The Panorama documentary was by no means a complete exposé of all aspects of antisemitism inside the Labour party, so they warrant mention here. The central issue is Corbyn, a terrorist sympathizer and self-defined “antiracist.” He has called representatives of Hezbollah and Hamas “brothers” and “friends.” He has made donations to a Holocaust denier and welcomed another. He is a long-term anti-Israel inciter and antisemite.
The documentary made clear that Corbyn’s arrival as party leader in September 2015 greatly encouraged the antisemites in Labour to go public. A staffer said that before his arrival, complaints about antisemitism were very limited. In a reaction to the program, another former staffer (who did not appear on it) said that in an average week there were dozens if not hundreds of complaints.
In analyzing the various elements of the revelation of Labour’s antisemitism problem, attention should be paid to the indirect role of Corbyn’s predecessor, Ed Miliband. He made Corbyn’s ascension as leader possible. He instituted a policy that supporters paying only £3 (about $4) could vote in the Labour leadership contest. In the documentary, Corbyn is shown saying that 160,000 more people received voting rights this way. Many came from the extreme left.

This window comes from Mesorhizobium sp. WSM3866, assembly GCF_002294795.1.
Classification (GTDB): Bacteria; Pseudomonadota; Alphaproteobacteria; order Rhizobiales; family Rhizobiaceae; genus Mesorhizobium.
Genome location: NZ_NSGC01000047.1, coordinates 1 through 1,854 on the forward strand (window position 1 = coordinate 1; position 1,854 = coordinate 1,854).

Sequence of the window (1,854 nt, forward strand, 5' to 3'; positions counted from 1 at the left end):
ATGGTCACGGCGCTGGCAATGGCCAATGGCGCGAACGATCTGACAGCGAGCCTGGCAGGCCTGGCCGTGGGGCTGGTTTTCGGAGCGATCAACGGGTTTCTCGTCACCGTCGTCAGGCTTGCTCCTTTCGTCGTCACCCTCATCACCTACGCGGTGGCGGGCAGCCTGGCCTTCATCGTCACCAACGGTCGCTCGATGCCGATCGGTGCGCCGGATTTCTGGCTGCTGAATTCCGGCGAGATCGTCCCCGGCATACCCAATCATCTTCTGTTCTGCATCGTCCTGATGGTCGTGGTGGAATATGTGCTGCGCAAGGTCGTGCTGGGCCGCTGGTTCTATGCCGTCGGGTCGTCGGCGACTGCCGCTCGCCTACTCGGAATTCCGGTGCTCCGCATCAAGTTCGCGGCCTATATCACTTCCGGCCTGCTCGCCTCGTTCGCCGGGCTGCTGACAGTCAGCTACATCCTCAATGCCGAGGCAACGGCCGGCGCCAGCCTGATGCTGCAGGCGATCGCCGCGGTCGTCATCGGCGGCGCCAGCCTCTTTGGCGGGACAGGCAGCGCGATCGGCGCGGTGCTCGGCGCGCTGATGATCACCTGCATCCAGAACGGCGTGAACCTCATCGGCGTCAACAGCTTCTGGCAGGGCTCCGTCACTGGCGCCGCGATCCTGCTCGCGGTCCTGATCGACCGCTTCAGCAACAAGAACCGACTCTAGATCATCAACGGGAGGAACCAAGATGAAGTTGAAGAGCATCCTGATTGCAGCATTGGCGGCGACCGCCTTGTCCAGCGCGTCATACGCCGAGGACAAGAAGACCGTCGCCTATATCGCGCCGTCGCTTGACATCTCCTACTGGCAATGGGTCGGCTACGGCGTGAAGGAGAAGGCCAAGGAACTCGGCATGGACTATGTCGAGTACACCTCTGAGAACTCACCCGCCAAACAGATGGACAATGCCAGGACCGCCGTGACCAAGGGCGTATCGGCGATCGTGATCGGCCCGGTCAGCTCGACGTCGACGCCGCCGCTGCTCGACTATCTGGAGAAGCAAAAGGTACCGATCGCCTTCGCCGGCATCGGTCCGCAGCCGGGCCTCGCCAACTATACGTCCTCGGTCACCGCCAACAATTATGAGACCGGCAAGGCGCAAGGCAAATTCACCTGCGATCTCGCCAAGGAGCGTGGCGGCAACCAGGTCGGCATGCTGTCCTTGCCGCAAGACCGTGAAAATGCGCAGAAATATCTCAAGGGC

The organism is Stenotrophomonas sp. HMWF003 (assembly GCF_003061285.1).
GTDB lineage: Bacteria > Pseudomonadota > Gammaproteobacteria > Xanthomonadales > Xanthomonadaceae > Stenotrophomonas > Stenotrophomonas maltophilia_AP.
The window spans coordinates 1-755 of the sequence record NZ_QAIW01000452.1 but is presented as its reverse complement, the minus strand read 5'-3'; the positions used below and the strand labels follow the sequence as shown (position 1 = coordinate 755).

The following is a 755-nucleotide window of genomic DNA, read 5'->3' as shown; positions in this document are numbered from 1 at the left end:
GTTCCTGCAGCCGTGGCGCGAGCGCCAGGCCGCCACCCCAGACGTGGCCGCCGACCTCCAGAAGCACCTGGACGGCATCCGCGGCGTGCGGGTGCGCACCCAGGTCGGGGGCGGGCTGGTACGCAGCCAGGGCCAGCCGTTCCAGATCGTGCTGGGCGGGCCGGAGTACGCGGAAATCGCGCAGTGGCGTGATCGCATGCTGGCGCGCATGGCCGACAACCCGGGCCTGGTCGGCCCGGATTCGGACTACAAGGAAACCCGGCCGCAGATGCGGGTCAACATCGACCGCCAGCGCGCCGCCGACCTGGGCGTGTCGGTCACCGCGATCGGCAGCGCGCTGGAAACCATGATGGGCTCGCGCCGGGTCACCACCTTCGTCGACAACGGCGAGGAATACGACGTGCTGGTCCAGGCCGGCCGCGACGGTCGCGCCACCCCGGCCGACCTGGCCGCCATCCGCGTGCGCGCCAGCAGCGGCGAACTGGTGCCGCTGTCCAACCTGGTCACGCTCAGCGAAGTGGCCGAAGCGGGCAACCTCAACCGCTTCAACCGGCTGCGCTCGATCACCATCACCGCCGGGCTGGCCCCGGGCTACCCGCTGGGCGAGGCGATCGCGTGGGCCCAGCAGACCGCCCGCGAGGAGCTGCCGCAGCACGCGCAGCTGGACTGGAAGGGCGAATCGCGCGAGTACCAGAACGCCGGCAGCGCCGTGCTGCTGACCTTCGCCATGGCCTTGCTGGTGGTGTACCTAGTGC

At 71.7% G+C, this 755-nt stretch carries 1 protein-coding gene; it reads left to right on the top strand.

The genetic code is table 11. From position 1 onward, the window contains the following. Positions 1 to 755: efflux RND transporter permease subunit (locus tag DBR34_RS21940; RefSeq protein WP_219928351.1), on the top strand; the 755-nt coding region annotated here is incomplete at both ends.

Corbyn and his inner circle could easily have stamped out antisemitic outbursts among Labourites in the more than three years since the first significant manifestations of it, which occurred among Labour students at Oxford University. There is much evidence that the Labour leadership simply did not want to do so. In fact, it afforded protection to some of the worst offenders. All in all, since Corbyn became leader, only 15 members have been expelled due to antisemitism. A few others, fearing they would be expelled, appear to have left of their own volition. The House of Commons Home Affairs Committee’s 2016 report said the Labour leadership’s lack of action “risks lending force to allegations that elements of the Labour movement are institutionally antisemitic.”
This has been detailed by Alan Johnson, a scholar and Labour member, who published a report entitled Institutionally Antisemitic: Contemporary Left Antisemitism and the Crisis in the British Labour Party.